}
 
[Flags]
public enum EFileShare : uint
{
    Read = 0x00000001,
    Write = 0x00000002
}
 
public enum ECreationDisposition : uint
{
    OpenExisting = 3
}
 
[Flags]
public enum EFileAttributes : uint
{
    NoBuffering = 0x20000000
}
 
#endregion
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WCF and Domain Trust Failure

Lately users have been getting the following error when accessing a WCF services that uses Windows authentication.

"The trust relationship between the primary domain and the trusted domain failed."

Not all users are getting this error despite that they all belong to the same domain.

Trying to find a solution I came up with three options:

  • Remove any inactive trusted domains from Active Directory
  • In the local security policy of the server change the cache value of the “Interactive Logon: Number of previous logons to cache” to 0 (zero)
  • Change the unhandled exception policy back to the default behavior of previous .NET Framework versions.

As we needed a quick fix, the tech guys picked the last option and added the following lines to the Aspnet.config in the %WINDIR%\Microsoft.NET\Framework\v2.0.50727 directory:

<configuration>
<
runtime>

<legacyUnhandledExceptionPolicy enabled="true" />

</runtime>
</
configuration>

After restarting the server the users could once again access the service.

I believe the second option of disabling the logons cache would be a better solution, but that one it yet to be tested.

Controlling Design-Time Resizing

I needed a very simple extension of the standard combobox so I setup my own UserControl. As comboboxes have a fixes height I wanted to prevent the user from being able to resize vertically.

I remembered from the past that this was a trivial task, but could not remember how it was done. It took me one hour of googling before I found the solution, so I decided to spare everyone else from the trouble and post it here.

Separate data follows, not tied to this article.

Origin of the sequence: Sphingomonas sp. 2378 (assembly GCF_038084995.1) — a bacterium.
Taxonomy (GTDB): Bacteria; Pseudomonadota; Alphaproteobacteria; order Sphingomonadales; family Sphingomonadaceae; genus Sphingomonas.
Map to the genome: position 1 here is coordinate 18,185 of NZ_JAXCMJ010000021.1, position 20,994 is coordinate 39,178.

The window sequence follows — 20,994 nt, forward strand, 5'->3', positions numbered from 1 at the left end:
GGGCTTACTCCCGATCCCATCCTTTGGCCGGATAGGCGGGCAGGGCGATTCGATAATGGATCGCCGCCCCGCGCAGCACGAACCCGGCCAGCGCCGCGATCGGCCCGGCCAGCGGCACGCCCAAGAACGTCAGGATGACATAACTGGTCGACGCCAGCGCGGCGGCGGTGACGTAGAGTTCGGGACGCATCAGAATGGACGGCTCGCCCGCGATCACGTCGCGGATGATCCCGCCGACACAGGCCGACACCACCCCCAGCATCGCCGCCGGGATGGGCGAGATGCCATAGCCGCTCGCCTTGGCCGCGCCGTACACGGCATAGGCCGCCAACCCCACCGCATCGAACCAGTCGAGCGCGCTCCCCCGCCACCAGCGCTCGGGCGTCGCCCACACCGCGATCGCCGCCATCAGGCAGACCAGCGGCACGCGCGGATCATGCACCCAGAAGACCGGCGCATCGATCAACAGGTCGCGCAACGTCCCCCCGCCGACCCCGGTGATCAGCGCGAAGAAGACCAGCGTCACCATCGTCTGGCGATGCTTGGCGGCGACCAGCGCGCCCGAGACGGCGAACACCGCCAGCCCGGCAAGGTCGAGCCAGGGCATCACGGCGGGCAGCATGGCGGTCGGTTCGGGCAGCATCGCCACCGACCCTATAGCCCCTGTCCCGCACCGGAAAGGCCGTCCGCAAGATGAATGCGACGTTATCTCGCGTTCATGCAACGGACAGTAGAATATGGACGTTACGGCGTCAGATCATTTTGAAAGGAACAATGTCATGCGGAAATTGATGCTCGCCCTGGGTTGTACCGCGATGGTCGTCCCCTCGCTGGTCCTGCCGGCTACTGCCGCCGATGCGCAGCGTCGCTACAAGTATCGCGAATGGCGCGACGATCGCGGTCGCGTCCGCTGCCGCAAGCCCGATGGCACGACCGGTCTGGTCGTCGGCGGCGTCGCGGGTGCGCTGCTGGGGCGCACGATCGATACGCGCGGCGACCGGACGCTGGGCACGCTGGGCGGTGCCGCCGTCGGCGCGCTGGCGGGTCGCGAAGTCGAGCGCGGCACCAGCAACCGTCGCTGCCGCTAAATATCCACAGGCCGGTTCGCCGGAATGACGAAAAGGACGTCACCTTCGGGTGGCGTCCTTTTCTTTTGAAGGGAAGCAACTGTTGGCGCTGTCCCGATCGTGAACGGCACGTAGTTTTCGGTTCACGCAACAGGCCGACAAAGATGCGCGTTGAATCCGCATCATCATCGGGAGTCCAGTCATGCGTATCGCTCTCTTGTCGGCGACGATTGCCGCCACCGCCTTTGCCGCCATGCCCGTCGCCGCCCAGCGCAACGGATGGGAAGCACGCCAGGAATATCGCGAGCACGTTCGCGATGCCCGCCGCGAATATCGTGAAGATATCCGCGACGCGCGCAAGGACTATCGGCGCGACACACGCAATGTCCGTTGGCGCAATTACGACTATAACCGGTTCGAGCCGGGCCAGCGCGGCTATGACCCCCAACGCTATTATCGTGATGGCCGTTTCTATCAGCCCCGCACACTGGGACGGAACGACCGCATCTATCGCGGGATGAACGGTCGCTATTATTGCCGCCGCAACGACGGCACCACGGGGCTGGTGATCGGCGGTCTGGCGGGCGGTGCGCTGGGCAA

To control the selection rules of your control you need to first setup a custom designer:

    public class ComboboxControlDesigner : ControlDesigner
    {
        public override SelectionRules SelectionRules
        {
            get
            {
                return SelectionRules.LeftSizeable |
                    SelectionRules.RightSizeable |
                    SelectionRules.Visible |
                    SelectionRules.Moveable;
            }
        }
    }

Use the override to return any selection options you want to support.

Then finally attach the designer to your UserControl using the Designer attribute:

[Designer(typeof(ComboboxControlDesigner))]

To control resizing during run-time and design-time you can also just try overriding the SetBounds method of the control:

        protected override void SetBoundsCore(int x, int y, 
            int width, int height, BoundsSpecified specified)
        {
            if (this.DesignMode)
                base.SetBoundsCore(x, y, 100, 21, specified);
            else
                base.SetBoundsCore(x, y, width, height, specified);
        }